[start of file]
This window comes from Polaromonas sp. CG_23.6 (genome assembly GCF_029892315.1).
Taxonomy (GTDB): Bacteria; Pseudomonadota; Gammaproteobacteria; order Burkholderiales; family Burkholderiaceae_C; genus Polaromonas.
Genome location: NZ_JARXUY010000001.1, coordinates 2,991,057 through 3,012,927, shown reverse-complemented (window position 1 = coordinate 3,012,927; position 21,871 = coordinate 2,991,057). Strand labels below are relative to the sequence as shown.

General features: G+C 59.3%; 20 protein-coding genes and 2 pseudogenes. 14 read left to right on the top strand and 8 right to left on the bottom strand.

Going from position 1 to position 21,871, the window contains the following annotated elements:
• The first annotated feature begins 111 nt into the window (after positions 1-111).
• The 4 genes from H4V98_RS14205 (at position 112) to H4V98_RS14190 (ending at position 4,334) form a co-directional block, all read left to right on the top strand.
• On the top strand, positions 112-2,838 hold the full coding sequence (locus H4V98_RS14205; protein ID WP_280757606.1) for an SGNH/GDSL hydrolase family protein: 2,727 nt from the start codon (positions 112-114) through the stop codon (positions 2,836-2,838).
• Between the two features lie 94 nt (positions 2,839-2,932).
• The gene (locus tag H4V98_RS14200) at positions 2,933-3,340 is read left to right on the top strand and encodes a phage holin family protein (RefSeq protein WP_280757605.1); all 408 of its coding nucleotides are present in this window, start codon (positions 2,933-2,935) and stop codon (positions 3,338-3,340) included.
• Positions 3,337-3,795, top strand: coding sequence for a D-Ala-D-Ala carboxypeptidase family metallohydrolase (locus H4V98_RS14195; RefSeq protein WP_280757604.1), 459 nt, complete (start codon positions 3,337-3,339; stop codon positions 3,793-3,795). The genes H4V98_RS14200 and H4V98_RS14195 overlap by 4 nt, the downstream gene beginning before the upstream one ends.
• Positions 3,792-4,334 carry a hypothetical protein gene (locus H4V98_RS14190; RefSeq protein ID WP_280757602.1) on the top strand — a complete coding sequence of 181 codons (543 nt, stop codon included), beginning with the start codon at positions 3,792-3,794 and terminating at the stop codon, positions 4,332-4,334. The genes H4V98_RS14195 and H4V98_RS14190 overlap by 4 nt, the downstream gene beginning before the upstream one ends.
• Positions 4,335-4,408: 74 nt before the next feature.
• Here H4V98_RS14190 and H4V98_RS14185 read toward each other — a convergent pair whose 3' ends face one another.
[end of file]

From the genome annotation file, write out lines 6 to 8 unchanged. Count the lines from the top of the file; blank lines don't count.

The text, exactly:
• The first annotated feature begins 111 nt into the window (after positions 1-111).
• The 4 genes from H4V98_RS14205 (at position 112) to H4V98_RS14190 (ending at position 4,334) form a co-directional block, all read left to right on the top strand.
• On the top strand, positions 112-2,838 hold the full coding sequence (locus H4V98_RS14205; protein ID WP_280757606.1) for an SGNH/GDSL hydrolase family protein: 2,727 nt from the start codon (positions 112-114) through the stop codon (positions 2,836-2,838).